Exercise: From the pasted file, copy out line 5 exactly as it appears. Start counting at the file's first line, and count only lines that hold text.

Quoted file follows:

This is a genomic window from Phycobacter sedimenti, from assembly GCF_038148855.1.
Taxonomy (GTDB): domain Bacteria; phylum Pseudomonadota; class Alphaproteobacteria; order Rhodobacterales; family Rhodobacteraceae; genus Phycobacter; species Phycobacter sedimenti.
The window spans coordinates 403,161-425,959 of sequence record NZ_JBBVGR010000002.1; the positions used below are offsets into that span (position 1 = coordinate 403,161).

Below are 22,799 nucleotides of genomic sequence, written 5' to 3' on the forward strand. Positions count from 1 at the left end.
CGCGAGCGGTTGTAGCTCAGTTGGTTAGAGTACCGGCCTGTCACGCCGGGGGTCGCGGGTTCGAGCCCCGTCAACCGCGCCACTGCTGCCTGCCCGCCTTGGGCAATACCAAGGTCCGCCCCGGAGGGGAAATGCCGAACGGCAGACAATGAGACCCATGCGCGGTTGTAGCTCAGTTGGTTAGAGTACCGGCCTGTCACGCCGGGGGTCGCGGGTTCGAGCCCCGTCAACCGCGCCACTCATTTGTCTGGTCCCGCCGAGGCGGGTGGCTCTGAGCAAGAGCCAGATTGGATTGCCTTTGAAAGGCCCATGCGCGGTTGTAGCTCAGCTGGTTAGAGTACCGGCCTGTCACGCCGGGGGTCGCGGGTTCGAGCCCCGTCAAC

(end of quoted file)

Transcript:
CGCGAGCGGTTGTAGCTCAGTTGGTTAGAGTACCGGCCTGTCACGCCGGGGGTCGCGGGTTCGAGCCCCGTCAACCGCGCCACTGCTGCCTGCCCGCCTTGGGCAATACCAAGGTCCGCCCCGGAGGGGAAATGCCGAACGGCAGACAATGAGACCCATGCGCGGTTGTAGCTCAGTTGGTTAGAGTACCGGCCTGTCACGCCGGGGGTCGCGGGTTCGAGCCCCGTCAACCGCGCCACTCATTTGTCTGGTCCCGCCGAGGCGGGTGGCTCTGAGCAAGAGCCAGATTGGATTGCCTTTGAAAGGCCCATGCGCGGTTGTAGCTCAGCTGGTTAGAGTACCGGCCTGTCACGCCGGGGGTCGCGGGTTCGAGCCCCGTCAAC